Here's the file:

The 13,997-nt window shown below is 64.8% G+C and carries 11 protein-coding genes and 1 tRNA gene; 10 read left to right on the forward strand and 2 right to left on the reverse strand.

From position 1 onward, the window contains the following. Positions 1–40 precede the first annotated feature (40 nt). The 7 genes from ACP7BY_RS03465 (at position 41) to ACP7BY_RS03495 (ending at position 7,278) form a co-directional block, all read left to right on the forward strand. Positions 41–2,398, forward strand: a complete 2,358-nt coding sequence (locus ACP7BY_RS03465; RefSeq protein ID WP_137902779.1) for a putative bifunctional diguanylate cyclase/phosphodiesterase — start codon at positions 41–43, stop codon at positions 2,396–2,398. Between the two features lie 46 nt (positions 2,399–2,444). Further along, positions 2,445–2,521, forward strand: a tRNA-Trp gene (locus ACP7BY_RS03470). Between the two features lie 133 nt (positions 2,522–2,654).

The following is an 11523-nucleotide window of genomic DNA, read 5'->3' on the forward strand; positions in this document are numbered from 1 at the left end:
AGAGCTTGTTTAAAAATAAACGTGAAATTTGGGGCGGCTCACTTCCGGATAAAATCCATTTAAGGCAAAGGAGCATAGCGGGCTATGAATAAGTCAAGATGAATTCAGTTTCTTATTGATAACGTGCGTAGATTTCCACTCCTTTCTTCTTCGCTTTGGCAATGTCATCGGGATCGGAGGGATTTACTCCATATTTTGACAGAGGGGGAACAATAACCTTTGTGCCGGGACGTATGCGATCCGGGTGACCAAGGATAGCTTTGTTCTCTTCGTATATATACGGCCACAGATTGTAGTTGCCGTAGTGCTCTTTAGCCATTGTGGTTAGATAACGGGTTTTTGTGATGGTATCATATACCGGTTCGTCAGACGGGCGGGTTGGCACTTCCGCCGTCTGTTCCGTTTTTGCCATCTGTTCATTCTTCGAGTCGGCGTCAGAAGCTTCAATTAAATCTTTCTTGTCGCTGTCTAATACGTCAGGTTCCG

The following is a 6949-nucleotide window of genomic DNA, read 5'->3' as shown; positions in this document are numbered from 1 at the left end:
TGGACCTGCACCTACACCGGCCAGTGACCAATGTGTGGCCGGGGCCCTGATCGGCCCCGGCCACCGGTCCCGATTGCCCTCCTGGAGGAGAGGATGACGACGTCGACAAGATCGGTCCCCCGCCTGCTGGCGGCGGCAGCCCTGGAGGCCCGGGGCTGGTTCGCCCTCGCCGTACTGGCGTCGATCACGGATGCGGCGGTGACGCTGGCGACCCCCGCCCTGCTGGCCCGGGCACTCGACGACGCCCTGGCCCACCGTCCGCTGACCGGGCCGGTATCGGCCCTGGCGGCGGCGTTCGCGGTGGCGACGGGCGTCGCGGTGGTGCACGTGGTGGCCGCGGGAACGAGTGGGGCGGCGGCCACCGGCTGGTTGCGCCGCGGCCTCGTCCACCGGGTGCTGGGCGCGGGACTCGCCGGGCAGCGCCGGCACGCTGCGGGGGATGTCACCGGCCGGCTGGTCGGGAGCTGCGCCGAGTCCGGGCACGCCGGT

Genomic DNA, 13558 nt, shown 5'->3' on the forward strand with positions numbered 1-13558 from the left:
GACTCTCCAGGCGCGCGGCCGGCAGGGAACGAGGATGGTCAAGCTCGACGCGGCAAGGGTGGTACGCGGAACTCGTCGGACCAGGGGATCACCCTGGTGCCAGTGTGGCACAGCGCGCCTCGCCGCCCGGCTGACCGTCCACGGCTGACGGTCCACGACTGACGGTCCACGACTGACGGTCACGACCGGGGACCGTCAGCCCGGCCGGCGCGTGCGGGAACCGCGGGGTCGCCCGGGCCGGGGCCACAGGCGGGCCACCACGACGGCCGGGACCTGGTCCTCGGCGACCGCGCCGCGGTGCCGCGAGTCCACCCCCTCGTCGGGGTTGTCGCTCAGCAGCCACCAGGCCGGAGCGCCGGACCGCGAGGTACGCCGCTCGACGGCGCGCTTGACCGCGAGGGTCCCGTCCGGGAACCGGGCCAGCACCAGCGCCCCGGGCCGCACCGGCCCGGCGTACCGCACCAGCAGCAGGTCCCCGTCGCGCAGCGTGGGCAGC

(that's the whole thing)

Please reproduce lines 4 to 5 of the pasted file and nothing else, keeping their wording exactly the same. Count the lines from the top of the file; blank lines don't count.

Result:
AGAGCTTGTTTAAAAATAAACGTGAAATTTGGGGCGGCTCACTTCCGGATAAAATCCATTTAAGGCAAAGGAGCATAGCGGGCTATGAATAAGTCAAGATGAATTCAGTTTCTTATTGATAACGTGCGTAGATTTCCACTCCTTTCTTCTTCGCTTTGGCAATGTCATCGGGATCGGAGGGATTTACTCCATATTTTGACAGAGGGGGAACAATAACCTTTGTGCCGGGACGTATGCGATCCGGGTGACCAAGGATAGCTTTGTTCTCTTCGTATATATACGGCCACAGATTGTAGTTGCCGTAGTGCTCTTTAGCCATTGTGGTTAGATAACGGGTTTTTGTGATGGTATCATATACCGGTTCGTCAGACGGGCGGGTTGGCACTTCCGCCGTCTGTTCCGTTTTTGCCATCTGTTCATTCTTCGAGTCGGCGTCAGAAGCTTCAATTAAATCTTTCTTGTCGCTGTCTAATACGTCAGGTTCCG

The following is a 6949-nucleotide window of genomic DNA, read 5'->3' as shown; positions in this document are numbered from 1 at the left end: